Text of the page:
Aleut People

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The Aleut people (pronounced Ah-loot), who call themselves Unangan (singular, pronounced Uh-nang-an) or Unangax̂(plural), arrived some 5,000 years ago, and settled in loose family groups on the coast and offshore islands of southwest Alaska. They are believed to be the last prehistoric migration of people from Asia. They are maritime hunters, but also hunt inland. Unangan means “seasider.” The Aleut people were all but destroyed by the Russians who exploited the Aleut to further Russian fur enterprises.
The Russians killed approximately 14,000 of the tribe. Ancestors of the survivors are now mostly Russian Orthodox and reside in their aboriginal territories. UNANGAN Shirt UNANGAN Hooded Sweatshirt
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Language: Aleut (Anangax or Unangam Tunuu)

Language Family: Eskimo-Aleut (Eskaleut, Eskaleutian, Eskaleutic, or Inuit–Yupik-Unangan)

Stock: Eskimo-Aleut

Phylum: Aleut

Dialects: Eastern Aleut (Pribilof Aleut, Unalaskan), Western Aleut (Atka, Atkan, Attuan, Unangan, Unangany). Copper Island Aleut is mixed Aleut-Russian language, or pidgin, spoken on Mednyj Island.

Macro-Culture: Alaska Native Village

Population: 2,300 (Dorais 2010)

Number of Fluent Aleut Speakers: 300 (1995 M. Krausse), 150 people in the United States and 500 people in Russia, according to Wikipedia. The Pribilof Islands boast the highest number of active speakers of Aleutian. Most of the Native elders speak Aleut, but it is very rare for an everyday person to speak the language fluently.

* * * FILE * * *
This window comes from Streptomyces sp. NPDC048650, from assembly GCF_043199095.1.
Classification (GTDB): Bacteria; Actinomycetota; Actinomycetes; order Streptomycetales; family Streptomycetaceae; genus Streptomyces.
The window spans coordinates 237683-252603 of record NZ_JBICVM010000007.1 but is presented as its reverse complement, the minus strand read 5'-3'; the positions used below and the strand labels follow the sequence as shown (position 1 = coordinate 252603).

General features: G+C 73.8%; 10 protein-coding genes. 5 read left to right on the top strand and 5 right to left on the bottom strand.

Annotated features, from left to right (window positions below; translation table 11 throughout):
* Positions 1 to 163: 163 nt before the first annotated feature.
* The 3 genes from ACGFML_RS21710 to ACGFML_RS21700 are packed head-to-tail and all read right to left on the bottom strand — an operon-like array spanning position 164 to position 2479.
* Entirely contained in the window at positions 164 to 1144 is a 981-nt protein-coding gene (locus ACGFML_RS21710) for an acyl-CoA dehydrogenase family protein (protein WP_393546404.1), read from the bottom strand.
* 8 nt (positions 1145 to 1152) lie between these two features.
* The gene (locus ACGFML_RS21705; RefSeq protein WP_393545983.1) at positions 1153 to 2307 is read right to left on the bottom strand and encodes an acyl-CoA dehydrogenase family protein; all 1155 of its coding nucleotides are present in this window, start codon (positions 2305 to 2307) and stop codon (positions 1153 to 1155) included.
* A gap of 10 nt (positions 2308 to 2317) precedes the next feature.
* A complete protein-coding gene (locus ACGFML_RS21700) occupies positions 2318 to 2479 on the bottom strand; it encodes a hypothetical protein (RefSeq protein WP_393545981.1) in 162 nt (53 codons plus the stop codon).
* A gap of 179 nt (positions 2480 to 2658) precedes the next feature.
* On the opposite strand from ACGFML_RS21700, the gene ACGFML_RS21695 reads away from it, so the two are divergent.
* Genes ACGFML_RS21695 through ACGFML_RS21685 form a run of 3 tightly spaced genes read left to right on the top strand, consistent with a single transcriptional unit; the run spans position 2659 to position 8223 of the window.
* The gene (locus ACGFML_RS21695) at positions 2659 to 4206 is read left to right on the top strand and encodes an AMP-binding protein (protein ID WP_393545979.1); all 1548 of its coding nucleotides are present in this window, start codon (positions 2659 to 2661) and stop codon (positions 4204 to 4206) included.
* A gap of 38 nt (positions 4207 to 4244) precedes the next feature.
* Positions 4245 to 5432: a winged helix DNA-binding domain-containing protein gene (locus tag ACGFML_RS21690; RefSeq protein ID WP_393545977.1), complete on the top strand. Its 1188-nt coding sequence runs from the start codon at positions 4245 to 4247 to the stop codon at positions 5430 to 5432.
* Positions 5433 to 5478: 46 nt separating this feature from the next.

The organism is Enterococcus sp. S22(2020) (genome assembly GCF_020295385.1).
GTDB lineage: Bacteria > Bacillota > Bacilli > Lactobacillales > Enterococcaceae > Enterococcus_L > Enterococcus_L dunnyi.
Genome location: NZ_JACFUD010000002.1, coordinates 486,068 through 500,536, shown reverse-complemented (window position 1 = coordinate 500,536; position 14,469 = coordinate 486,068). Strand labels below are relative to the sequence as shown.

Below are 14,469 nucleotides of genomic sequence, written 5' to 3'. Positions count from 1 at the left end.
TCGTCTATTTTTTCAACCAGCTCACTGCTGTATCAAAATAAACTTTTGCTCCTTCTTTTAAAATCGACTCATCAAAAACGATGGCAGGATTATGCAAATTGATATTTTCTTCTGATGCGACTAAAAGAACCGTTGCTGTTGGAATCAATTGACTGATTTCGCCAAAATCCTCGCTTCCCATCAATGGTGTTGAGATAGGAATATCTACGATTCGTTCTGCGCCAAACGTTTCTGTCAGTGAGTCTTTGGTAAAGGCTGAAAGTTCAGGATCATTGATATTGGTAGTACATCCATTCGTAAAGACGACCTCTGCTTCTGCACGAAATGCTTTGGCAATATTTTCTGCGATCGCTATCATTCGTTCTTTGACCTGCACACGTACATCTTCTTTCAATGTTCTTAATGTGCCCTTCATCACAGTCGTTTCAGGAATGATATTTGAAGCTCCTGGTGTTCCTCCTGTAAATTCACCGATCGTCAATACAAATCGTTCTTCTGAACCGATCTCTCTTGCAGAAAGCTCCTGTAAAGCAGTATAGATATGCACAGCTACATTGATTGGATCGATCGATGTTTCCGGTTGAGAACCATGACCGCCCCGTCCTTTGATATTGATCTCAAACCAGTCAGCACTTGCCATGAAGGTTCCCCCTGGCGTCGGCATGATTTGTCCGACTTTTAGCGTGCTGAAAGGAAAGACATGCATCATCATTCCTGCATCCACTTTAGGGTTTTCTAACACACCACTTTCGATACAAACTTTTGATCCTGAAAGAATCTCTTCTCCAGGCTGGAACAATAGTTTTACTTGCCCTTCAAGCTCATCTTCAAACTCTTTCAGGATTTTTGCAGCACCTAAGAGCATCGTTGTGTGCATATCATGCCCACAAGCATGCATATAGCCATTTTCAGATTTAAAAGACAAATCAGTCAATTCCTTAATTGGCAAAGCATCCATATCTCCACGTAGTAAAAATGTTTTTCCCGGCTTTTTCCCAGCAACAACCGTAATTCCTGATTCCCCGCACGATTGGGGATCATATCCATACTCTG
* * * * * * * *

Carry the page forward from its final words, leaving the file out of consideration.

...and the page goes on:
Other speakers of the same language: None

Historical Locations: Atka (35), Unalaska (43)

Present Locations: Aleut Corporation in Anchorage, Bristol Bay Native Corporation in Dillingham, Chugach Alaska Corporation in Anchorage and Konaig, Incorporated, in Kodiak

Aleut Tribes:

  • Attuan dialect and speaking tribes:
    • Sasignan (in Attuan dialect) / Sasxinan (in Eastern dialect) / Sasxinas (in Western dialect) or Near Islanders : in the Near Islands (Attu, Agattu, Semichi).
    • Kasakam Unangangis (in Aleut, lit. «Russian Aleut») or Copper Island Aleut : in the Commander Islands of Russian Federation (Bering, Medny).
  • ? Qax̂un or Rat Islanders : in the Buldir Island and Rat Islands (Kiska, Amchitka, Semisopochnoi).
  • Atkan dialect or Western Aleut or Aliguutax̂ (in Aleut) and speaking tribes:
    • Naahmiĝus or Delarof Islanders : in the Delarof Islands (Amatignak) and Andreanof Islands (Tanaga).
    • Niiĝuĝis or Andreanof Islanders : in the Andreanof Islands (Kanaga, Adak, Atka, Amlia, Seguam).
  • Eastern Aleut dialect and speaking tribes:
    • Akuuĝun or Uniiĝun or Islanders of the Four Mountains : in the Islands of Four Mountains (Amukta, Kagamil).
    • Qawalangin or Fox Islanders : in the Fox Islands (Umnak, Samalga, western part of Unalaska).
    • Qigiiĝun or Krenitzen Islanders : in the Krenitzin Islands (eastern part of Unalaska, Akutan, Akun, Tigalda).
    • Qagaan Tayaĝungin or Sanak Islanders : in the Sanak Islands (Unimak, Sanak).
    • Taxtamam Tunuu dialect of Belkofski.
    • Qaĝiiĝun or Shumigan Islanders : in the Shumagin Islands.

Aleut Historical Timeline:

Year History
1741 Visited by Russians Chirikoff and Bering
1745 Islands discovered by Russian Nerodchikof
1750 Russians undertook program of hostage taking, forcing Aleuts to trap for them
1761 Aleuts decimated a party of Russian traders at Umnak Island
1762 Aleuts destroyed 5 Russian ships
1766 Russian Ivan Solovief led an armada against Aleuts, reducing their population by 90%, “a manageable number”
1784 Aleut Revolt on Amchitka against the Russian traders.